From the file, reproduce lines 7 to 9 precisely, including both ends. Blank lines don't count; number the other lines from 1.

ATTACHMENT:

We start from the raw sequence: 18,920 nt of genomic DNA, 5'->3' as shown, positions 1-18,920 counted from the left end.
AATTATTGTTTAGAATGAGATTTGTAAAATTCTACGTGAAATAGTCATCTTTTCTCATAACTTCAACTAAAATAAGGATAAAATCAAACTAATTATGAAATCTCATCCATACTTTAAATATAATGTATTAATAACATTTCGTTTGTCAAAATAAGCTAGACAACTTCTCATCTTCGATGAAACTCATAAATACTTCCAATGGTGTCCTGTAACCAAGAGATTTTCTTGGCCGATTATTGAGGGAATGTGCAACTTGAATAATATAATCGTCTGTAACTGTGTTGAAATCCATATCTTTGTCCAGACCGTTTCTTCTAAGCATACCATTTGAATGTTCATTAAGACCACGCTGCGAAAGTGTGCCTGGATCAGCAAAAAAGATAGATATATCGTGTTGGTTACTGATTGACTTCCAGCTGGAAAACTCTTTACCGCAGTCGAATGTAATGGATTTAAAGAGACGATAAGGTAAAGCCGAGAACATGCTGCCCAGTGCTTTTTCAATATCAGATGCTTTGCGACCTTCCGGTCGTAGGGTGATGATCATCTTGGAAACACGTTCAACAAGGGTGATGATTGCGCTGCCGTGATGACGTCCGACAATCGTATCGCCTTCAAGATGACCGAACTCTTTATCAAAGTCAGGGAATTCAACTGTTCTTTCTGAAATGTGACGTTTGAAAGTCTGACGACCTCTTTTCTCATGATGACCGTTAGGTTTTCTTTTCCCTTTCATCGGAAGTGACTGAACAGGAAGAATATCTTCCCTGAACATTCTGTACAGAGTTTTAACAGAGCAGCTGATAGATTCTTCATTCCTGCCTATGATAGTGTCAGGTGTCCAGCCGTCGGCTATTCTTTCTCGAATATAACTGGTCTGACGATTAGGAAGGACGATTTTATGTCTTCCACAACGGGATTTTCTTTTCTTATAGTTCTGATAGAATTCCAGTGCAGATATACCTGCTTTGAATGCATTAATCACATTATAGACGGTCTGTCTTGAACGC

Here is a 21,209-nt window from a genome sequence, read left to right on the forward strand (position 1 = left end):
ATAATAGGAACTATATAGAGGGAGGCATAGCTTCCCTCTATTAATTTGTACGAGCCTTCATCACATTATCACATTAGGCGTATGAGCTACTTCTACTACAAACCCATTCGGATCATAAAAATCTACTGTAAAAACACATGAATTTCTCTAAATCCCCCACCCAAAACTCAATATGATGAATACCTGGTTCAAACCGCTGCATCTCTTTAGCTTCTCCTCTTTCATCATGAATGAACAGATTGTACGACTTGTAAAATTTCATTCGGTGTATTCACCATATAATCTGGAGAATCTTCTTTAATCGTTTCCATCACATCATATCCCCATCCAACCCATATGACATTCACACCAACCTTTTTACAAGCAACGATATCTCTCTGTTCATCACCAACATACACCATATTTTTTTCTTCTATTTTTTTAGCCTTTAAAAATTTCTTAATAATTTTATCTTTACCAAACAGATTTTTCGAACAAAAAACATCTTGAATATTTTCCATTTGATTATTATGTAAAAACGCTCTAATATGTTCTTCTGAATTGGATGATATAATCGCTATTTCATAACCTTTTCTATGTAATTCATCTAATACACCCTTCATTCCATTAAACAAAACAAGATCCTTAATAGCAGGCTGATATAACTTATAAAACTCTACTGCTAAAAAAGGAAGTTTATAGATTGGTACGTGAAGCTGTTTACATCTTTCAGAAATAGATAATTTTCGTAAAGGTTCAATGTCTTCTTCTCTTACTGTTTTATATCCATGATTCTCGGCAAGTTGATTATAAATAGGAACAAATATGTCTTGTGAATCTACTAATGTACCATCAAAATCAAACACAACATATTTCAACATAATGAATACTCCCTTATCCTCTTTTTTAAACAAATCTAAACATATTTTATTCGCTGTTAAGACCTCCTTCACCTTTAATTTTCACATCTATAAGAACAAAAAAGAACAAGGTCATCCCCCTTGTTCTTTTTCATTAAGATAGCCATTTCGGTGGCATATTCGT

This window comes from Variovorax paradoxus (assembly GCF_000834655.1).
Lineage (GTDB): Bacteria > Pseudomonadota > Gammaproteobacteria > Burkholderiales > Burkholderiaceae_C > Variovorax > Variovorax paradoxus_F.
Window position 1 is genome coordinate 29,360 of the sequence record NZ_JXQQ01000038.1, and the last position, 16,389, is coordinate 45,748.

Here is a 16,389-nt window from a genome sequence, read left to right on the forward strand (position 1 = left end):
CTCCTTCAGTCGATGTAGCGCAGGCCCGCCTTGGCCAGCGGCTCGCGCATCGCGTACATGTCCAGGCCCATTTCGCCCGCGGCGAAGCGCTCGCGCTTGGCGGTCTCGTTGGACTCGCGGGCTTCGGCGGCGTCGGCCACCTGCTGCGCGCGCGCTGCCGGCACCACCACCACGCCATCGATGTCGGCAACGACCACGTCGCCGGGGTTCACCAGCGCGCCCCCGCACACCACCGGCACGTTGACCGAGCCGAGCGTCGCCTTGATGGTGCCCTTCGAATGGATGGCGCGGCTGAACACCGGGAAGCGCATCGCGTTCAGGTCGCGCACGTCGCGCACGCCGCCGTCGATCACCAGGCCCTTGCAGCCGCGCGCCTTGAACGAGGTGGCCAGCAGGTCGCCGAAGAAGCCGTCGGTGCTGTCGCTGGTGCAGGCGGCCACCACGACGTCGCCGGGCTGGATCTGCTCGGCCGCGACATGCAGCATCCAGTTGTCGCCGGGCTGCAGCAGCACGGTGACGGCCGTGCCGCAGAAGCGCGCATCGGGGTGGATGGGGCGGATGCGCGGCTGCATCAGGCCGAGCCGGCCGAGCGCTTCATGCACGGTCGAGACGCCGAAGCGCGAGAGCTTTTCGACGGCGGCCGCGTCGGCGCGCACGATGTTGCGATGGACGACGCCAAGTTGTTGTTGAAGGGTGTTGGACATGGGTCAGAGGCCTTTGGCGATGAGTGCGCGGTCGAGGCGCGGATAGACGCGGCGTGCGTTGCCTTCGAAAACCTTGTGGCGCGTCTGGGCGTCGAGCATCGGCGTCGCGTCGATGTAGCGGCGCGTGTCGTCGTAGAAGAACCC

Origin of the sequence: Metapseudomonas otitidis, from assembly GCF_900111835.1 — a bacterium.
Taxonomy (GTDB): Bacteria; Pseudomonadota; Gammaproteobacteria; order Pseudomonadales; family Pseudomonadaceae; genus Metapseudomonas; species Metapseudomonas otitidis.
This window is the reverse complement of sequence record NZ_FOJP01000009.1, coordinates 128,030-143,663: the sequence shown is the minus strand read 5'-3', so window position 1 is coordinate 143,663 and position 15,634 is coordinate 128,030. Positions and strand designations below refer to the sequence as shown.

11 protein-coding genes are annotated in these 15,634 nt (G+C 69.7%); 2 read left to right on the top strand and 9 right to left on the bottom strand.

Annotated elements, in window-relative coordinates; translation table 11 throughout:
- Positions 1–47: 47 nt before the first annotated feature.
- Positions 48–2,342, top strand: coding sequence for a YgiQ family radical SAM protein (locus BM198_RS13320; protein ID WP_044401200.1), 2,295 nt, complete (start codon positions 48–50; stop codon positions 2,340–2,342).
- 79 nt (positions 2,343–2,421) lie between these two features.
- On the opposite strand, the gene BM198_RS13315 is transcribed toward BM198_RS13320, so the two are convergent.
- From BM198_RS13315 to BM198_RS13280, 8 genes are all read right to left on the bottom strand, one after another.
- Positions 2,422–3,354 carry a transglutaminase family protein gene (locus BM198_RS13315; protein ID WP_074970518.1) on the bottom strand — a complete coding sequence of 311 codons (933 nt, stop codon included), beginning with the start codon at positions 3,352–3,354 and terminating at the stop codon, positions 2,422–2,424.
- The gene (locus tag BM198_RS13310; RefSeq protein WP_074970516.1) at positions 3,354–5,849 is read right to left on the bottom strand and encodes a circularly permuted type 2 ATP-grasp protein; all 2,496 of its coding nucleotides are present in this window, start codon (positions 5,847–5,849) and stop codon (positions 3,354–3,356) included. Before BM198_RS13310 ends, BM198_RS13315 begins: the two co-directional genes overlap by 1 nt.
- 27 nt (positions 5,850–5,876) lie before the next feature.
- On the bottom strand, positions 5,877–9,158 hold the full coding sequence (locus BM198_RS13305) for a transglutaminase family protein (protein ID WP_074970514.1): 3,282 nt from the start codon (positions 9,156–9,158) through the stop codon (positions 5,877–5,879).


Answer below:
Window position 1 is genome coordinate 29,360 of the sequence record NZ_JXQQ01000038.1, and the last position, 16,389, is coordinate 45,748.

Here is a 16,389-nt window from a genome sequence, read left to right on the forward strand (position 1 = left end):
CTCCTTCAGTCGATGTAGCGCAGGCCCGCCTTGGCCAGCGGCTCGCGCATCGCGTACATGTCCAGGCCCATTTCGCCCGCGGCGAAGCGCTCGCGCTTGGCGGTCTCGTTGGACTCGCGGGCTTCGGCGGCGTCGGCCACCTGCTGCGCGCGCGCTGCCGGCACCACCACCACGCCATCGATGTCGGCAACGACCACGTCGCCGGGGTTCACCAGCGCGCCCCCGCACACCACCGGCACGTTGACCGAGCCGAGCGTCGCCTTGATGGTGCCCTTCGAATGGATGGCGCGGCTGAACACCGGGAAGCGCATCGCGTTCAGGTCGCGCACGTCGCGCACGCCGCCGTCGATCACCAGGCCCTTGCAGCCGCGCGCCTTGAACGAGGTGGCCAGCAGGTCGCCGAAGAAGCCGTCGGTGCTGTCGCTGGTGCAGGCGGCCACCACGACGTCGCCGGGCTGGATCTGCTCGGCCGCGACATGCAGCATCCAGTTGTCGCCGGGCTGCAGCAGCACGGTGACGGCCGTGCCGCAGAAGCGCGCATCGGGGTGGATGGGGCGGATGCGCGGCTGCATCAGGCCGAGCCGGCCGAGCGCTTCATGCACGGTCGAGACGCCGAAGCGCGAGAGCTTTTCGACGGCGGCCGCGTCGGCGCGCACGATGTTGCGATGGACGACGCCAAGTTGTTGTTGAAGGGTGTTGGACATGGGTCAGAGGCCTTTGGCGATGAGTGCGCGGTCGAGGCGCGGATAGACGCGGCGTGCGTTGCCTTCGAAAACCTTGTGGCGCGTCTGGGCGTCGAGCATCGGCGTCGCGTCGATGTAGCGGCGCGTGTCGTCGTAGAAGAACCC